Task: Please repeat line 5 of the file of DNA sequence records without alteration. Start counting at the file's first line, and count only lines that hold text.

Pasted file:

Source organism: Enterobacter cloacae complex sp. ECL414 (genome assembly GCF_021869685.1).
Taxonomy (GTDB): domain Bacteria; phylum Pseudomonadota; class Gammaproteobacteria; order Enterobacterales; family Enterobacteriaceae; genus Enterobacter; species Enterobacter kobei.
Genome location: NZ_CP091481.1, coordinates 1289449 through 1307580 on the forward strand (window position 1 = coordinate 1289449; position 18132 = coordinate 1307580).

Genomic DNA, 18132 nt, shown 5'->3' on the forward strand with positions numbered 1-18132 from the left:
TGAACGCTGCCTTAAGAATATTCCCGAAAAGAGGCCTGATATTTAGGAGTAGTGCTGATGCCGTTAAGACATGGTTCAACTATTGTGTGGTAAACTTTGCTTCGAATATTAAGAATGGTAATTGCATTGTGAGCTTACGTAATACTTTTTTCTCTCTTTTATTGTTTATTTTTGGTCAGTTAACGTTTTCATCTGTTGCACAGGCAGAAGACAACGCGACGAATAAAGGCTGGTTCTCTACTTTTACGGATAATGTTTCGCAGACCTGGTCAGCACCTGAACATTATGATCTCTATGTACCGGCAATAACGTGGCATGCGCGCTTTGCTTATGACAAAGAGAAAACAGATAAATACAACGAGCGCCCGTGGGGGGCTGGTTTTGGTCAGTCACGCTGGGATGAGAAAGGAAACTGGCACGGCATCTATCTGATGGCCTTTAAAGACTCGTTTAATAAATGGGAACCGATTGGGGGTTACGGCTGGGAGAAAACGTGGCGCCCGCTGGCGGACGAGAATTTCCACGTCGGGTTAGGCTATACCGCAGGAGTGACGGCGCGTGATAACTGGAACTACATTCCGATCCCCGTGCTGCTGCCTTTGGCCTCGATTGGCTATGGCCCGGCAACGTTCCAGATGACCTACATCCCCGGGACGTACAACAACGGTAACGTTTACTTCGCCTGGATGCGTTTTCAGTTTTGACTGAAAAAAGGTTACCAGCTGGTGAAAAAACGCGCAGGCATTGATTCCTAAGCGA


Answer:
TGAACGCTGCCTTAAGAATATTCCCGAAAAGAGGCCTGATATTTAGGAGTAGTGCTGATGCCGTTAAGACATGGTTCAACTATTGTGTGGTAAACTTTGCTTCGAATATTAAGAATGGTAATTGCATTGTGAGCTTACGTAATACTTTTTTCTCTCTTTTATTGTTTATTTTTGGTCAGTTAACGTTTTCATCTGTTGCACAGGCAGAAGACAACGCGACGAATAAAGGCTGGTTCTCTACTTTTACGGATAATGTTTCGCAGACCTGGTCAGCACCTGAACATTATGATCTCTATGTACCGGCAATAACGTGGCATGCGCGCTTTGCTTATGACAAAGAGAAAACAGATAAATACAACGAGCGCCCGTGGGGGGCTGGTTTTGGTCAGTCACGCTGGGATGAGAAAGGAAACTGGCACGGCATCTATCTGATGGCCTTTAAAGACTCGTTTAATAAATGGGAACCGATTGGGGGTTACGGCTGGGAGAAAACGTGGCGCCCGCTGGCGGACGAGAATTTCCACGTCGGGTTAGGCTATACCGCAGGAGTGACGGCGCGTGATAACTGGAACTACATTCCGATCCCCGTGCTGCTGCCTTTGGCCTCGATTGGCTATGGCCCGGCAACGTTCCAGATGACCTACATCCCCGGGACGTACAACAACGGTAACGTTTACTTCGCCTGGATGCGTTTTCAGTTTTGACTGAAAAAAGGTTACCAGCTGGTGAAAAAACGCGCAGGCATTGATTCCTAAGCGA